3 key projects

The Collections Team are currently involved in some fascinating and ambitious projects. Here are three case studies which give an insight into our work.

Project Reveal

In the summer of 2017 six separate inventory teams, weighed down with laptops, ladders, labels and cameras, began the painstaking work of cataloguing and photographing all the collections displayed and stored in 47 different National Trust for Scotland properties.

Project Reveal is the biggest digitisation project that we have ever undertaken. Covering properties across Scotland, from Broughton House in Kirkcudbright to Hugh Miller’s Birthplace Cottage in Cromarty, it will provide us with an updated and accurate record of every item in our care.

With better information we can manage our collections more effectively. We’ll also be in a better position to share what we know about our properties through events, property guides, publications and online exhibitions.

Project Reveal has already uncovered some hidden treasures and stories about our collections, and with all the work taking place in full view of visitors, we’re even revealing some of our methods as well. Our inventory teams are also sharing their experience of recording and photographing the collections through blog posts as they go along.

By the end of the project we’ll have audited, labelled, photographed and described every artefact and work of art in our 100,000-strong collections.

Two members of staff from the Project Reveal team measure a tapestry
Two of the Project Reveal team measuring a tapestry

Synergy: environmental monitoring in the National Trust for Scotland

All of our collections, both on display and in storage, are vulnerable to deterioration from environmental factors such as temperature, relative humidity, visible light, ultraviolet radiation and pollutants. Proper monitoring is essential to preventive conservation, as we try to maintain the right conditions to preserve the fabric of our buildings and the objects in our collections.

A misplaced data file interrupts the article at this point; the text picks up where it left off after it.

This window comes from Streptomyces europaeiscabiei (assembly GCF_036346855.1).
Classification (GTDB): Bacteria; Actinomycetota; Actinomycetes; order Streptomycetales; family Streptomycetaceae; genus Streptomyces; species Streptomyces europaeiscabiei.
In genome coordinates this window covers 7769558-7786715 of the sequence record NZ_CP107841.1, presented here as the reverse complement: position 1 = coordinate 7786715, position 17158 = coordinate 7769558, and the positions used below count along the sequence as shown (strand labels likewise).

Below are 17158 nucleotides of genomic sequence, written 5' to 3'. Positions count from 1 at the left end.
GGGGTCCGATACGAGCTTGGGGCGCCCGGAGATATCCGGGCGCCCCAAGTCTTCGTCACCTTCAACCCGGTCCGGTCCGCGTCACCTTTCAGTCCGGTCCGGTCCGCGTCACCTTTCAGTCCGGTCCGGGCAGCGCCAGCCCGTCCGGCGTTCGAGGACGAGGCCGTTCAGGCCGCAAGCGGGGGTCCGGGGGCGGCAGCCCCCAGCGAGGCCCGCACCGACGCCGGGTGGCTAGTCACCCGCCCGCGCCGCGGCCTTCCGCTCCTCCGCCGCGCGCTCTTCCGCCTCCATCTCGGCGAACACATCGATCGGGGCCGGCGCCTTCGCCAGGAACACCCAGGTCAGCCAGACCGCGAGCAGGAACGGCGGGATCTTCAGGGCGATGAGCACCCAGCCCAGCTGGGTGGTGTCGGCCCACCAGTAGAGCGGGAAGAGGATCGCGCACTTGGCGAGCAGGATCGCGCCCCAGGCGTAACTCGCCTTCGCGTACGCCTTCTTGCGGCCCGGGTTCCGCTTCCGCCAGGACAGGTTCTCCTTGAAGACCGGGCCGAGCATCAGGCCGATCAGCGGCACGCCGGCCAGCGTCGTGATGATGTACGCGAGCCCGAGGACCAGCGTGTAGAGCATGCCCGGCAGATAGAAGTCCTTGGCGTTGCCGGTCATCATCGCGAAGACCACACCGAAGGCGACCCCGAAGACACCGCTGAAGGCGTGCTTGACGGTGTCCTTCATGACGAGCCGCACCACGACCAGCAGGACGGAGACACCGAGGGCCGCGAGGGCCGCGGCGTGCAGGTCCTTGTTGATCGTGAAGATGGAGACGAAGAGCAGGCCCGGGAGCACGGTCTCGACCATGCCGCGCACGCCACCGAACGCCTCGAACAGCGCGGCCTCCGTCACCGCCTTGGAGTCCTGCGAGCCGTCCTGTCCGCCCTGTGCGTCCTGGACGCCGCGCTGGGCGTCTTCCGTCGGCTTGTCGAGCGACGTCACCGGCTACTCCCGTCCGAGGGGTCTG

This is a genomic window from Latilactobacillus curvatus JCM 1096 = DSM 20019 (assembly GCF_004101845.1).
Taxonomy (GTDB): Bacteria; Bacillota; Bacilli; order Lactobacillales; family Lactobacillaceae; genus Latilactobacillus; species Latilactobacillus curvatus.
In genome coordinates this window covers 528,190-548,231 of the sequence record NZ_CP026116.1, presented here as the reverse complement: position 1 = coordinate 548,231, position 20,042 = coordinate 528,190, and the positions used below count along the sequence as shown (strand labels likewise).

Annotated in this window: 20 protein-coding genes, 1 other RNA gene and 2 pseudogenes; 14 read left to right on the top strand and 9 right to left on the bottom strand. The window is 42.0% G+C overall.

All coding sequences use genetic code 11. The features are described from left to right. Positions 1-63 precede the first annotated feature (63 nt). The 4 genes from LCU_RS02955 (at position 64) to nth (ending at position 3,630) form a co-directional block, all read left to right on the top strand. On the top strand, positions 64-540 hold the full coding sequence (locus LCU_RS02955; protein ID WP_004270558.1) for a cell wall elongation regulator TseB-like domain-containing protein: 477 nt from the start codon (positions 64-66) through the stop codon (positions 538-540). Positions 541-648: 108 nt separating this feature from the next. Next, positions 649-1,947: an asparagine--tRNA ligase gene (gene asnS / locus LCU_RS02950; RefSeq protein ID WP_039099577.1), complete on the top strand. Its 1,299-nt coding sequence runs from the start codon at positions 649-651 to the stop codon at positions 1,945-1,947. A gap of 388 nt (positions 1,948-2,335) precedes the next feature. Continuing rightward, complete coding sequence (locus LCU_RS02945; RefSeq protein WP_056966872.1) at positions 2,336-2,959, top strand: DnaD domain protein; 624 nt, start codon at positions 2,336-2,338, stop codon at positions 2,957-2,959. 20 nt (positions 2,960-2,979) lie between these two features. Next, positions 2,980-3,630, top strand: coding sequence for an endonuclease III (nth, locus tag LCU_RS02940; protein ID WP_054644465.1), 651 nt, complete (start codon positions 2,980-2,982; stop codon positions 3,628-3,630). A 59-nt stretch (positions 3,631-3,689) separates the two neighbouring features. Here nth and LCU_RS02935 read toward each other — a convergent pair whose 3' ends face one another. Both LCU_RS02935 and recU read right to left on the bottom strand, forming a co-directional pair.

During 2018 we’re upgrading all 28 of the Trust’s Hanwell telemetric environmental monitoring systems, to make sure they’re fit for purpose. We’ve upgraded obsolete and failing systems by replacing old hardware – over 500 sensors – and we’re installing new software that will guarantee we have the information we need to protect our collections, while also reducing costs.

The new Hanwell Synergy system provides live data from over 1,000 sensors for anyone at the Trust who needs to look at conditions in our properties. The project began in January 2018, and to date it’s the largest project in the UK to make up-to-the-minute information available in the heritage sector.

The Synergy upgrade has had a transformative effect on our work, as we use environmental information for a range of things – providing property staff with valuable conservation data; supporting funding and lending applications for collections; and improving the visitor experience through better presented properties.

Environmental monitoring at Canna House
Environmental monitoring at Canna House

Morton Photography Project

Photographs evoke memories and create a tangible link to people’s lives, so they’re one of the most powerfully effective resources we have to tell important stories.

In many of our properties, and in the central archive in Edinburgh, we hold a vast and eclectic collection of photographic material, including cameras, 35mm slides, paper prints and glass negatives. Images range from sweeping panoramas of Glencoe and the farmlands of Angus to snapshots of daily life in the Western Isles and the Border towns.

In 2014, the Morton Charitable Trust provided the funds for fieldwork centred on our photographic collections. The money helped us to purchase equipment, train staff, digitise collections and invest in volunteers, all with great success. The project resulted in a series of digital exhibitions, highlighting the role of photography in people’s lives.

Photographs from Robert Smail’s Printing Works in Innerleithen helped local children to see their town in a whole new light. The Tenement House collection in Glasgow illustrates how photography has been used from its inception in 1838 to the Technicolor snaps of the 1970s. A rare and unique collection of glass plates and Japanese 19th-century prints at Broughton House in Kirkcudbright demonstrate how the Scottish painter E A Hornel was inspired to use photography after a trip to Japan.

With additional recent funding from the Morton Charitable Trust, we are able to carry on with this work. In 2018 we’ll focus on other properties with important photographic collections, such as Canna House, where more than 6,000 photographs span a 60-year period and provide rare evidence of life in the Small Isles from the 1930s onwards.

A black and white photo of a group of men and women sitting on a golf course
A photograph from the Tenement House photographic collection